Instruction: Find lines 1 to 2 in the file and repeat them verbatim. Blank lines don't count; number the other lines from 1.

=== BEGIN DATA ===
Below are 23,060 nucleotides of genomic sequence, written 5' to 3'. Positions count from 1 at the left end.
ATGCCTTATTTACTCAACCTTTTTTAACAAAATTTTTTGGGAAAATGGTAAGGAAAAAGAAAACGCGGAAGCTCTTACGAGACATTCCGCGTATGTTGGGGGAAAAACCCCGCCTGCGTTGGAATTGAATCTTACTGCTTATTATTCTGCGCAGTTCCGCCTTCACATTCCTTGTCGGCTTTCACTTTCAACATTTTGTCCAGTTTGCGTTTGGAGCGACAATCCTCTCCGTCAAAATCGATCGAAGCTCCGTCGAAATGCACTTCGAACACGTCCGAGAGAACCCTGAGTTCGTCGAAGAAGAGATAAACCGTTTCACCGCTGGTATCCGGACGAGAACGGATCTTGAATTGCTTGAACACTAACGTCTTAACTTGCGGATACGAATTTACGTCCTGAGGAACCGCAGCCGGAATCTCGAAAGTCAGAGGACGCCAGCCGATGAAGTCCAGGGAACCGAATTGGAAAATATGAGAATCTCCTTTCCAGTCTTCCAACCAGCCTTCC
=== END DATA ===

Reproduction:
Below are 23,060 nucleotides of genomic sequence, written 5' to 3'. Positions count from 1 at the left end.
ATGCCTTATTTACTCAACCTTTTTTAACAAAATTTTTTGGGAAAATGGTAAGGAAAAAGAAAACGCGGAAGCTCTTACGAGACATTCCGCGTATGTTGGGGGAAAAACCCCGCCTGCGTTGGAATTGAATCTTACTGCTTATTATTCTGCGCAGTTCCGCCTTCACATTCCTTGTCGGCTTTCACTTTCAACATTTTGTCCAGTTTGCGTTTGGAGCGACAATCCTCTCCGTCAAAATCGATCGAAGCTCCGTCGAAATGCACTTCGAACACGTCCGAGAGAACCCTGAGTTCGTCGAAGAAGAGATAAACCGTTTCACCGCTGGTATCCGGACGAGAACGGATCTTGAATTGCTTGAACACTAACGTCTTAACTTGCGGATACGAATTTACGTCCTGAGGAACCGCAGCCGGAATCTCGAAAGTCAGAGGACGCCAGCCGATGAAGTCCAGGGAACCGAATTGGAAAATATGAGAATCTCCTTTCCAGTCTTCCAACCAGCCTTCC